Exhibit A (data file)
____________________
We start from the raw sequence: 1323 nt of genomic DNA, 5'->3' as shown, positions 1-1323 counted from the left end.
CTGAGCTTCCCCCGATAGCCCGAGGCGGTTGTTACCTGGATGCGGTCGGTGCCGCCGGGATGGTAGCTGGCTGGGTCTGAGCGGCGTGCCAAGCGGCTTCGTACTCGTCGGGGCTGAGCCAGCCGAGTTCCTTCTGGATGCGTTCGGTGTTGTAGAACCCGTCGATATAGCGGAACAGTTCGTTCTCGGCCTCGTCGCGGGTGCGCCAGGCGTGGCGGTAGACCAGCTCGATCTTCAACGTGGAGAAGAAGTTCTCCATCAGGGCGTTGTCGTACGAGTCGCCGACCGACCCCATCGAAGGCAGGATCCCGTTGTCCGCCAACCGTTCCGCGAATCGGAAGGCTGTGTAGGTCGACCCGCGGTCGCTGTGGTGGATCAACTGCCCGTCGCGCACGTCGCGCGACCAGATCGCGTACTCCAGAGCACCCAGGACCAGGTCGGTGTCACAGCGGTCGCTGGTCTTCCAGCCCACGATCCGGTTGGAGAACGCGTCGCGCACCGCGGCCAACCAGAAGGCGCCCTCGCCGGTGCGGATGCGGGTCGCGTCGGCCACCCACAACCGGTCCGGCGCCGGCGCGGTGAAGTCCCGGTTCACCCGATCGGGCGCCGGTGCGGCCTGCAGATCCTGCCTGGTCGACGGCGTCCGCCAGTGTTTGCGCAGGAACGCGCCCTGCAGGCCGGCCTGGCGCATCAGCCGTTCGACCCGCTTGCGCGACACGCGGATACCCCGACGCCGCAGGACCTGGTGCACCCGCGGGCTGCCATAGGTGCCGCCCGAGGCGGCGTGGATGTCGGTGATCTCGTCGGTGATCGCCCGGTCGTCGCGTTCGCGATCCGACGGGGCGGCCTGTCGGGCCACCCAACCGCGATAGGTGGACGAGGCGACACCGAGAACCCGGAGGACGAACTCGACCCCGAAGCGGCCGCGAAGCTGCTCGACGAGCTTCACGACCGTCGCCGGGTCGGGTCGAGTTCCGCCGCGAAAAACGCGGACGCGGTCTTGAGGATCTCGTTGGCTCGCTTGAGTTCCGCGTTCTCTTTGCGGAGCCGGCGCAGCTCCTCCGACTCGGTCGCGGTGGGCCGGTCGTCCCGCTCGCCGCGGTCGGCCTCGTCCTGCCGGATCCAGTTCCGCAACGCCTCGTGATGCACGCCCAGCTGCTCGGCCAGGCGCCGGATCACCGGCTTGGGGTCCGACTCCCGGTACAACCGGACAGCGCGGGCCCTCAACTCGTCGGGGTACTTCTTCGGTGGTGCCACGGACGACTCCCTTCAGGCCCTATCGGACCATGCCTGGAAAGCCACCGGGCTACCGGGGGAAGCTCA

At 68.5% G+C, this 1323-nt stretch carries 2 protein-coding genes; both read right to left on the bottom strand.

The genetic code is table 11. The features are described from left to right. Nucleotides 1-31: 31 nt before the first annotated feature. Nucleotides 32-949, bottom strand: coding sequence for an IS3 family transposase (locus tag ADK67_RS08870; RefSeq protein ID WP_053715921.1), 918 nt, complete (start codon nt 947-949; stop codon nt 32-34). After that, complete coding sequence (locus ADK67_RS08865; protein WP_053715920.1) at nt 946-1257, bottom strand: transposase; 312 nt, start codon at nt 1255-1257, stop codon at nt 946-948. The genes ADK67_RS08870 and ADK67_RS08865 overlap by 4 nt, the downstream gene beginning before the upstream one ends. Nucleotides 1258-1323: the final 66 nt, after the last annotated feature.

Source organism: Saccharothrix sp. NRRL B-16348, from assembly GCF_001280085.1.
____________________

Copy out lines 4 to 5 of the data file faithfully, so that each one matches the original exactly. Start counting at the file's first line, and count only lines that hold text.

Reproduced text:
The genetic code is table 11. The features are described from left to right. Nucleotides 1-31: 31 nt before the first annotated feature. Nucleotides 32-949, bottom strand: coding sequence for an IS3 family transposase (locus tag ADK67_RS08870; RefSeq protein ID WP_053715921.1), 918 nt, complete (start codon nt 947-949; stop codon nt 32-34). After that, complete coding sequence (locus ADK67_RS08865; protein WP_053715920.1) at nt 946-1257, bottom strand: transposase; 312 nt, start codon at nt 1255-1257, stop codon at nt 946-948. The genes ADK67_RS08870 and ADK67_RS08865 overlap by 4 nt, the downstream gene beginning before the upstream one ends. Nucleotides 1258-1323: the final 66 nt, after the last annotated feature.

Source organism: Saccharothrix sp. NRRL B-16348, from assembly GCF_001280085.1.